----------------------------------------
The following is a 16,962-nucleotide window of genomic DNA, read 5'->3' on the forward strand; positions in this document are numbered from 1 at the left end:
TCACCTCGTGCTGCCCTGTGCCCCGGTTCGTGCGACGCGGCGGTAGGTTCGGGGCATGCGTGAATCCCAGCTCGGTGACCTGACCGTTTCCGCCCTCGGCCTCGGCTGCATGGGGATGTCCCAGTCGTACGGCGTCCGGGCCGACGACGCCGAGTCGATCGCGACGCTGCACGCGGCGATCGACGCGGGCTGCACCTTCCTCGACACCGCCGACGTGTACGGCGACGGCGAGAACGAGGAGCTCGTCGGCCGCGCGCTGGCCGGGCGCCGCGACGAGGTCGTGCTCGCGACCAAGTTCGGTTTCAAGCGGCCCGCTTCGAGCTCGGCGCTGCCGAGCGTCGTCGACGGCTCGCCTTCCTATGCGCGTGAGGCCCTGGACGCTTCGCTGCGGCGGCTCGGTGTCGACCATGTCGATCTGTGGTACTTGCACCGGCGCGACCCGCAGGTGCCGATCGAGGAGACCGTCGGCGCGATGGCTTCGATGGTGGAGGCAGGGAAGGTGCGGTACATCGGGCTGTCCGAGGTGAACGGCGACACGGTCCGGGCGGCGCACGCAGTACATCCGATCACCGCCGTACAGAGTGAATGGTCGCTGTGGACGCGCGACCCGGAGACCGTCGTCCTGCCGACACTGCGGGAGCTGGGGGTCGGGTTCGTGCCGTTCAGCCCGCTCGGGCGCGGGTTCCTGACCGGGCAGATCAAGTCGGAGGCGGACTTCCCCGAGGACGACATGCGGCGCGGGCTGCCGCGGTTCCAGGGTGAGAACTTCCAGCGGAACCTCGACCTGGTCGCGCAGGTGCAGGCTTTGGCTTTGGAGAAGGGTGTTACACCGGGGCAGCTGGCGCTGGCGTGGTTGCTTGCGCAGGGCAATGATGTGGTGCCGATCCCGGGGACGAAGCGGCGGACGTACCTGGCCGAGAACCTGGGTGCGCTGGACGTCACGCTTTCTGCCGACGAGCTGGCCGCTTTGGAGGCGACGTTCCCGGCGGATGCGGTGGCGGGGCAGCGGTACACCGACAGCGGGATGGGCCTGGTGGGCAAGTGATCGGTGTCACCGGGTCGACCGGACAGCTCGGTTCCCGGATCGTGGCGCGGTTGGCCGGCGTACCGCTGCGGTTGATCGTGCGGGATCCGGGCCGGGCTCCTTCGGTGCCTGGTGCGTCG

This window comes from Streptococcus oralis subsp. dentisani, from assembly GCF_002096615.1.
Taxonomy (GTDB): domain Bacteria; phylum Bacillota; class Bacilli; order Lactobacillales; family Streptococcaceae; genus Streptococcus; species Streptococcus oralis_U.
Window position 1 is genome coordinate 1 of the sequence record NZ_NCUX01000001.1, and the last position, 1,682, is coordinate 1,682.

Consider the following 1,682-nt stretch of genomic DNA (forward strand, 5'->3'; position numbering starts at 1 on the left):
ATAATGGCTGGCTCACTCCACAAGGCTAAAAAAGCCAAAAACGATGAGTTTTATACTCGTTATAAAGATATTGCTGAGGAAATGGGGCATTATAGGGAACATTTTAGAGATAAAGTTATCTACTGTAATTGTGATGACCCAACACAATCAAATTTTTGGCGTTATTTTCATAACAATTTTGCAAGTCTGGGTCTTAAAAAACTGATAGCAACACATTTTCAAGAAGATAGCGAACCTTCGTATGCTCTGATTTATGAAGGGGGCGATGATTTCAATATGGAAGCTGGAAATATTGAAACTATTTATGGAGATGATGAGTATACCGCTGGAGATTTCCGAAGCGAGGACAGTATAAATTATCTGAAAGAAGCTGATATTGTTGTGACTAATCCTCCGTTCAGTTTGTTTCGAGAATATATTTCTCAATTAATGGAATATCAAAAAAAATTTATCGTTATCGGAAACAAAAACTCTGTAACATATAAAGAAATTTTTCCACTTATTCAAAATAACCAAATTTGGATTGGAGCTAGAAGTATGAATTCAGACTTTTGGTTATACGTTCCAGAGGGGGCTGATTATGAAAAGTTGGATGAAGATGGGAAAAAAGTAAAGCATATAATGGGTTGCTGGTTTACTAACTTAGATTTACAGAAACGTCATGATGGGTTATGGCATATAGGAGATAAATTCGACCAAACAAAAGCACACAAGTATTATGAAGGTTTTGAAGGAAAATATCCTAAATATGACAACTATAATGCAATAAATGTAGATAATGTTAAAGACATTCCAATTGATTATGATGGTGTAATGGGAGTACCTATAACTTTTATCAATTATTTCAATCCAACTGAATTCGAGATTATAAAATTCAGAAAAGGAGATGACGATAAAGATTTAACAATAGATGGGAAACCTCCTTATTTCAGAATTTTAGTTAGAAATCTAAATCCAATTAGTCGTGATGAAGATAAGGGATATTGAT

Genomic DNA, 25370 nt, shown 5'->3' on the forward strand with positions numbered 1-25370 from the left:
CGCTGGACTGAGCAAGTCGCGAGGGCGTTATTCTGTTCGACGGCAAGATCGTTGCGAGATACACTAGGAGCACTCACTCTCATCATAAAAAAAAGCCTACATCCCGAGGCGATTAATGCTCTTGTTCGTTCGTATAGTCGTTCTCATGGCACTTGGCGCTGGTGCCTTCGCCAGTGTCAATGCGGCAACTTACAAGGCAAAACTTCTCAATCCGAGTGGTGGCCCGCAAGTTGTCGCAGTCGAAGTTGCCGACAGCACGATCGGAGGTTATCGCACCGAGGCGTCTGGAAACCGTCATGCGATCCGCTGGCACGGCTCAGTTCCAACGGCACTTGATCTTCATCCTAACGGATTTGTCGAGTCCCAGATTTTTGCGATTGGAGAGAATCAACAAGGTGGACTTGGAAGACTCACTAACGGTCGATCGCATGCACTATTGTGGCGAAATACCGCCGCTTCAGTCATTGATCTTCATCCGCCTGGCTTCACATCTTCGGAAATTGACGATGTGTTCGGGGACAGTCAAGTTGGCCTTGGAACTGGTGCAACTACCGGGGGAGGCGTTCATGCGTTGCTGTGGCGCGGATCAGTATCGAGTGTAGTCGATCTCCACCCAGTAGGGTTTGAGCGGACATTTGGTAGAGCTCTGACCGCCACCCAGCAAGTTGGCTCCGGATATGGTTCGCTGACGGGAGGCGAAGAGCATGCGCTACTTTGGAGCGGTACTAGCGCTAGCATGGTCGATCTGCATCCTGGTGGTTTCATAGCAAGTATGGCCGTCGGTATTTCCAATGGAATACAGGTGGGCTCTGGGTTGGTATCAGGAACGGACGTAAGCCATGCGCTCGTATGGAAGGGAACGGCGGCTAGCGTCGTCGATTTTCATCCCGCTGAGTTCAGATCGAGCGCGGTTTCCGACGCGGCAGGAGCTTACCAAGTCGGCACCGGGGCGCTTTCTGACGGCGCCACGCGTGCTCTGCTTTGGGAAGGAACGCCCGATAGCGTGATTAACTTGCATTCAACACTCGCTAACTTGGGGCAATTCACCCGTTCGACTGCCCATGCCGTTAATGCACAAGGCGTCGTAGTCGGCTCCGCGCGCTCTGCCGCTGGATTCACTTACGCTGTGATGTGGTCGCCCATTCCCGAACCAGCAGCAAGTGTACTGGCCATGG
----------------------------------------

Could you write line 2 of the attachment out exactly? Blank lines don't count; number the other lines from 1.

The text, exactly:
TCACCTCGTGCTGCCCTGTGCCCCGGTTCGTGCGACGCGGCGGTAGGTTCGGGGCATGCGTGAATCCCAGCTCGGTGACCTGACCGTTTCCGCCCTCGGCCTCGGCTGCATGGGGATGTCCCAGTCGTACGGCGTCCGGGCCGACGACGCCGAGTCGATCGCGACGCTGCACGCGGCGATCGACGCGGGCTGCACCTTCCTCGACACCGCCGACGTGTACGGCGACGGCGAGAACGAGGAGCTCGTCGGCCGCGCGCTGGCCGGGCGCCGCGACGAGGTCGTGCTCGCGACCAAGTTCGGTTTCAAGCGGCCCGCTTCGAGCTCGGCGCTGCCGAGCGTCGTCGACGGCTCGCCTTCCTATGCGCGTGAGGCCCTGGACGCTTCGCTGCGGCGGCTCGGTGTCGACCATGTCGATCTGTGGTACTTGCACCGGCGCGACCCGCAGGTGCCGATCGAGGAGACCGTCGGCGCGATGGCTTCGATGGTGGAGGCAGGGAAGGTGCGGTACATCGGGCTGTCCGAGGTGAACGGCGACACGGTCCGGGCGGCGCACGCAGTACATCCGATCACCGCCGTACAGAGTGAATGGTCGCTGTGGACGCGCGACCCGGAGACCGTCGTCCTGCCGACACTGCGGGAGCTGGGGGTCGGGTTCGTGCCGTTCAGCCCGCTCGGGCGCGGGTTCCTGACCGGGCAGATCAAGTCGGAGGCGGACTTCCCCGAGGACGACATGCGGCGCGGGCTGCCGCGGTTCCAGGGTGAGAACTTCCAGCGGAACCTCGACCTGGTCGCGCAGGTGCAGGCTTTGGCTTTGGAGAAGGGTGTTACACCGGGGCAGCTGGCGCTGGCGTGGTTGCTTGCGCAGGGCAATGATGTGGTGCCGATCCCGGGGACGAAGCGGCGGACGTACCTGGCCGAGAACCTGGGTGCGCTGGACGTCACGCTTTCTGCCGACGAGCTGGCCGCTTTGGAGGCGACGTTCCCGGCGGATGCGGTGGCGGGGCAGCGGTACACCGACAGCGGGATGGGCCTGGTGGGCAAGTGATCGGTGTCACCGGGTCGACCGGACAGCTCGGTTCCCGGATCGTGGCGCGGTTGGCCGGCGTACCGCTGCGGTTGATCGTGCGGGATCCGGGCCGGGCTCCTTCGGTGCCTGGTGCGTCG